The Reserve Bank of Zimbabwe has filed opposing court papers supporting its directive to ban cryptocurrency exchange company, Golix, from dealing with banks and saying its directive was procedural.
The Zimbabwean apex bank argues that by continuing to process crypto transactions through formal banking channels presented risks to the financial system while Golix’s platform for trading virtual currencies are not registered or regulated.
“While the applicant is not a licenced banking or financial institution, it went on to provide banking services,” said Reserve Bank of Zimbabwe governor, John Mangudya in his opposing papers filed on Friday 8 June 2018.
He supported this by saying Golix “facilitates banking services, currency exchange services and money transfer services and operation of automated teller machine, all of which require licensing” by the Zimbabwean reserve bank.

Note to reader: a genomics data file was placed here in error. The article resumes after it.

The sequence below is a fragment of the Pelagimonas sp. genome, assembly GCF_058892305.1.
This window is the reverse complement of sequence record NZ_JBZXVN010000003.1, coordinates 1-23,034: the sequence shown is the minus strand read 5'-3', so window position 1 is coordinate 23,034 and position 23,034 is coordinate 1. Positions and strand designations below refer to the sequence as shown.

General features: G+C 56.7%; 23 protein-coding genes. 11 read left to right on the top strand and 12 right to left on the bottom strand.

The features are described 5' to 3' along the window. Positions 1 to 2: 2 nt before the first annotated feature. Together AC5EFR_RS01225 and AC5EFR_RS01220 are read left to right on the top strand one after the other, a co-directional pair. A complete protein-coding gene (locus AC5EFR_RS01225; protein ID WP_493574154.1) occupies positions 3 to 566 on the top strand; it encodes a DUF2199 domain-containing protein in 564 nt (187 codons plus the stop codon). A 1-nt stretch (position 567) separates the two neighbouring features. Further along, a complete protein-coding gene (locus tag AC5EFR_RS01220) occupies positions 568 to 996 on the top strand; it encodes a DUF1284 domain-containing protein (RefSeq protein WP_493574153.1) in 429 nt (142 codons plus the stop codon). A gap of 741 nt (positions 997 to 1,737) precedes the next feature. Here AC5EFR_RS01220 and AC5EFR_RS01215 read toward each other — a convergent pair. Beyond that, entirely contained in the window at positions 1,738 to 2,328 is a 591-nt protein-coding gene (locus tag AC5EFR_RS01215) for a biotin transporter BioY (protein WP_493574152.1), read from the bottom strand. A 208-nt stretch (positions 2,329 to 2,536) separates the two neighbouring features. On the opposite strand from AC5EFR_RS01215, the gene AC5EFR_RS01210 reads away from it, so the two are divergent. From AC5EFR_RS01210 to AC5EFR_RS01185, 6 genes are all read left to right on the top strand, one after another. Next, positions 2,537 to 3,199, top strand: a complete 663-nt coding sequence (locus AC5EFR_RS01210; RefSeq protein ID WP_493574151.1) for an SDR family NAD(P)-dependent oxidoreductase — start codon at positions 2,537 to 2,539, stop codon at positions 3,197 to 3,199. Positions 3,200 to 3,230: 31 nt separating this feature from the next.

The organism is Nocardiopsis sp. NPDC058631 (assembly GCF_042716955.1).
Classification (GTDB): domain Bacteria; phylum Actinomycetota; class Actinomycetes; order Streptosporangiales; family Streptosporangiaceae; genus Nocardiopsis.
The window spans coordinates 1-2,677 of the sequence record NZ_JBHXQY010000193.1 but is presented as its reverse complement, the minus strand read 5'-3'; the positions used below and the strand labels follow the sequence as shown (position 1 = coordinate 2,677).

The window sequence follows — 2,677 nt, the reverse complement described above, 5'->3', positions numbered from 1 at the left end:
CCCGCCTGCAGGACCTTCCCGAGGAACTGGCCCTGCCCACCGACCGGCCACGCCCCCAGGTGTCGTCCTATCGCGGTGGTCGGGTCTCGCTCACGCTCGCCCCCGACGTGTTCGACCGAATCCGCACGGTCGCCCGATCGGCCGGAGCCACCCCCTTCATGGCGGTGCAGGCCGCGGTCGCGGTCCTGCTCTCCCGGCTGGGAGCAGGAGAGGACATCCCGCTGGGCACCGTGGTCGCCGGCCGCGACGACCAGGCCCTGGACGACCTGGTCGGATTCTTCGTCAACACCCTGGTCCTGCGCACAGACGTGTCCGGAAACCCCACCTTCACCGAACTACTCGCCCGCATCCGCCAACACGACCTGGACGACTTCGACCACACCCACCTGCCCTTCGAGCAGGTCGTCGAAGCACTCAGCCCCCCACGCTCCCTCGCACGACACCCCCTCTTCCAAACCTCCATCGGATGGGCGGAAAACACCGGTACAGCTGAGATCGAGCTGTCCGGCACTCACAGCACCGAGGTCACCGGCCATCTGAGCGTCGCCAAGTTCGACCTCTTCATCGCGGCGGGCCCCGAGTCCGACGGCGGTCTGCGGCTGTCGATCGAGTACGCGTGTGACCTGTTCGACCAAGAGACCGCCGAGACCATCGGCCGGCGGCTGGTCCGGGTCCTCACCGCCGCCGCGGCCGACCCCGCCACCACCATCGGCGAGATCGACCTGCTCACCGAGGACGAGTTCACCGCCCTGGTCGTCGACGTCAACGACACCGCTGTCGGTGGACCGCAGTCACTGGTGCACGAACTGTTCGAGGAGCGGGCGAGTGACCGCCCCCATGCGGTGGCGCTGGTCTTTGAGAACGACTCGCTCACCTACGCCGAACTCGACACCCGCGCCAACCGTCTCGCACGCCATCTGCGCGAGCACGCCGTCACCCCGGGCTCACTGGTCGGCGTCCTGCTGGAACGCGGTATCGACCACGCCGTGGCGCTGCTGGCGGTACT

The Zimbabwean central bank, however, concedes that “research is ongoing about virtual or cryptocurrencies” the world over. It explained that it had issued the directive for banks to stop processing transactions involving bitcoin and other virtual currencies after realizing that Golix was “working with banks to aid illicit and risky” financial transactions.
Officials at Golix insist that the exchange platform adheres to strict know your customer principles to abet usage of cryptocurrencies for illicit financial flows.
Zimbabwe is facing foreign currency shortages that have prompted people to seek alternative channels to send money abroad or to buy goods from international suppliers, with bitcoin uptake slowly taking root.